Another report on the Stop the War Coalition conference.

Nigel Irritable nigel_irritable at yahoo.com
Sat Jan 18 07:31:51 MST 2003


The report below is from this weeks issue of the
"Socialist", the newspaper of the Socialist Party.

Is mise le meas
Brian Cahill
-------------------------------------------------

Building A Mass Anti-War Movement
"This movement today, not Tony Blair, is speaking for
the British people," declared Aslef member Andrew
Murray, opening the Stop the War national conference.
800 activists came from local coalitions, political
parties, trade unions and peace groups, along with
some new young people getting active for the first
time.

In a rousing speech, Tony Benn said, "We speak for
humanity. This is an argument between the people of
the world and the rulers of the world."

Former president of Algeria, Ahmed Ben Bella, who at
the age of 86 has just become president of the
newly-formed International Campaign Against US
Aggression on Iraq, spoke to a standing ovation. He
said, "There is terror in the world - the terror of
George Bush... The world system keeps 85% of the
population in poverty and dependency." He called on
the British anti-war movement to "take the smile off
Tony Blair's face."

There were cheers as George Galloway MP paid tribute
to the train drivers in Motherwell who refused to
drive trains with ammunition intended for use against
Iraq. The conference agreed to campaign within the
trade unions for such decisive action on a mass scale
to stop the war.

Socialist Party councillor Dave Nellist called on the
recently-elected left trade union leaders to plough at
least some of the money they currently give to New
Labour into the anti-war movement and to drive on this
campaign.

Later in the day, an announcement that soldiers in the
north of the country were refusing to go to Iraq was
met with huge applause.

Build for action
The conference agreed that the immediate priority is
to aim for an unprecedented turnout on the national
demo on 15 February. On that day, there will be demos
in most European capitals and in many other countries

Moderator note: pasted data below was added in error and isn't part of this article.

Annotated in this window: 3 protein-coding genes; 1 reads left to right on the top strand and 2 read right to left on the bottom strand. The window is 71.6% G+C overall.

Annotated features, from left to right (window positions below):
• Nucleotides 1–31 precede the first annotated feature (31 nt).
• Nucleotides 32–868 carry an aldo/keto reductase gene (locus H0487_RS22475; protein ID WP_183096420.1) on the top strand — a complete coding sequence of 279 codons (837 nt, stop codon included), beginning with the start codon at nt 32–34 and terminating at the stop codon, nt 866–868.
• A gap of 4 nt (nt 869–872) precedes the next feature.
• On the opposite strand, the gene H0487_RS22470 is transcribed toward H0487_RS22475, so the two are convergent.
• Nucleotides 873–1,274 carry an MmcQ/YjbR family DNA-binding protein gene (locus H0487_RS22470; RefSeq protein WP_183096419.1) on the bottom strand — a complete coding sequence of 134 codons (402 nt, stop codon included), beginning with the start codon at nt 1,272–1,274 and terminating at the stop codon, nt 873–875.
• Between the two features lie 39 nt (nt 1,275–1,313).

as well. George Galloway said, "It's hard to imagine a
more important day in any of our lives so far. Nothing
but death can be an excuse to not be in London on
February 15th!"

Delegates were also urged to build for action the day
war breaks out, for a demo in every village, town and
city. Workers were asked to take at least one hour of
protest on that day - for "a massive howl of protest
and rage, so that the government are more frightened
of us than we are of them."

The Socialist Party is organising stalls, leaflets,
posters, meetings, local protest actions and stunts
all to help build up momentum for the demo on 15
February.

But when war starts we want to see mass occupations,
walkouts and strikes at schools, colleges and
workplaces all over the country. We are using pledge
sheets, ballots and resolutions to help build the
confidence of workers and students to take action.

Civil disobedience
On behalf of the Socialist Party, Dave Nellist argued
that "demonstrations alone won't shift a capitalist
government like New Labour, wedded to the political
and economic interests of the US. Only sustained,
organised mass civil disobedience can stop a war in
progress and force a government to retreat."

Dave gave the example of the campaign against the poll
tax, led by the Socialist Party (then called
Militant), which was rooted in estates, schools,